I built several 29mm rockets flown on G engines to around a mile high. I could see them all the way up, but don't blink. Good sunglasses will help. The problem always came with finding them on the ground. While I might get the line of sight correct, my depth perception was usually off. On bare ground, I could find the rocket. With any kind of crop cover or even tall grass, there is no way you would ever see it unless you were right on top of it. Beepers are fine if you can get within 100' or so. At LDRS-28, I flew a 2" rocket to 10k and saw it land. I was way off in my perception of how far out in the field (the potato field for those who were there) it landed, but with the DF gear (Comm Spec), I walked right to it.
There was a good article in the Apogee newsletter about this subject. I don't know which issue, but I think it was sometime within the last year. It explored some of the common errors people make when trying to locate the landing spot, and some ways to remedy them. Worth a read.

Handeman

Well-Known Member
TRF Supporter
I have to agree that with that small of rocket at a mile altitude, some type of transmitter and Direction Finding receiver is probably your best bet, but since you asked about methods without a tracker......

I think your initial list is pretty good. The binoculars are probably the most important. I have a pair that is a 8x to 15x zoom. They work very well because you start at 8x and zoom as needed. It kind of works like the finder scope on a telescope. The low power lets you find the rocket and then zoom in to track it.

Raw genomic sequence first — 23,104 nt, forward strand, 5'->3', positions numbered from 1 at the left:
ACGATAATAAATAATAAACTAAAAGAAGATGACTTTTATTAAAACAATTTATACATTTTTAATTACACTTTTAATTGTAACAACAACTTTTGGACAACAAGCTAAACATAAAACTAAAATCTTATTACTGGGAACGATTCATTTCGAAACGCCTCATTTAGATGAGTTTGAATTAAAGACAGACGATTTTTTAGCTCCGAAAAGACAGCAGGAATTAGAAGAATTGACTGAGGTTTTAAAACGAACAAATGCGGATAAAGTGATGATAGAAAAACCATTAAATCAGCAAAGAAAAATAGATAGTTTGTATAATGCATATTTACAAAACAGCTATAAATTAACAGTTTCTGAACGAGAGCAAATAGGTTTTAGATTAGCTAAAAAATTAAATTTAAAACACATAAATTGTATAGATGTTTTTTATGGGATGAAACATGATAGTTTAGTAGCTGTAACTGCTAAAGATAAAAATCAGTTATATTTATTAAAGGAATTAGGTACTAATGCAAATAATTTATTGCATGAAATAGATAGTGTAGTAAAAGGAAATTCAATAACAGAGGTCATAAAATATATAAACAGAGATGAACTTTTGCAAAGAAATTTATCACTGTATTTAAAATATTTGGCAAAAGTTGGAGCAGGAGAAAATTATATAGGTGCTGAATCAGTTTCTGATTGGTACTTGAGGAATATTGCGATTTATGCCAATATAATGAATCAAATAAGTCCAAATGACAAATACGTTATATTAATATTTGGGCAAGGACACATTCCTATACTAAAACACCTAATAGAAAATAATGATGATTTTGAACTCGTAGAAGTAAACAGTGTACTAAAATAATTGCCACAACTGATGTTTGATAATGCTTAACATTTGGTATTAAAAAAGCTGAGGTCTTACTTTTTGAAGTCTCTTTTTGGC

I've had a flight to 6,810 with a 2.25 OD 53" tall rocket. It did have dd so I put the fuse of a smoke into the ejection powder and it left a smoke trail the whole way down. The smoke quit 100ft from the ground. I'm not sure how you would light one if you were using motor ejection. You would need to get the ejection charge to light the fuse.

The other thing I did was use a 8" x 80" streamer as a drogue. This worked well until the streamer let loose about 1/3 the way down. In your case, you might be able to use a streamer instead of a chute. Just make sure the streamer is of very good quality and won't come loose on the way down.

The best method, lots of eyes on it, with or without binoculars. A recovery reward might help get the maximum number of eyes on it too.

sylvie369

Well-Known Member
At a launch here yesterday I'll bet at least 6-8 rockets were recovered grace of the old "lots of eyeballs" method. There is no substitute for having a lot of people watching for your rocket.

And then on the other hand, we had a guy fly a successful L3 cert flight to several thousand feet...and then stick a beautiful landing no more than 30 feet from the pad he'd launched from. Nice to be that lucky once in a while, especially when you're flying a really heavy rocket.

Edit: Okay, apparently everyone else says it was more like 100 feet. Still, he landed mighty close to the pad.

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AX1

Member
Flashin WeeBee cannot be heard for a mile however, you would hear it (during the night see it) when rocket is descending.

Check out this video.

On my desk I am testing a Mega beeper with 105 dB which is so loud that it's unbearable to test in the room.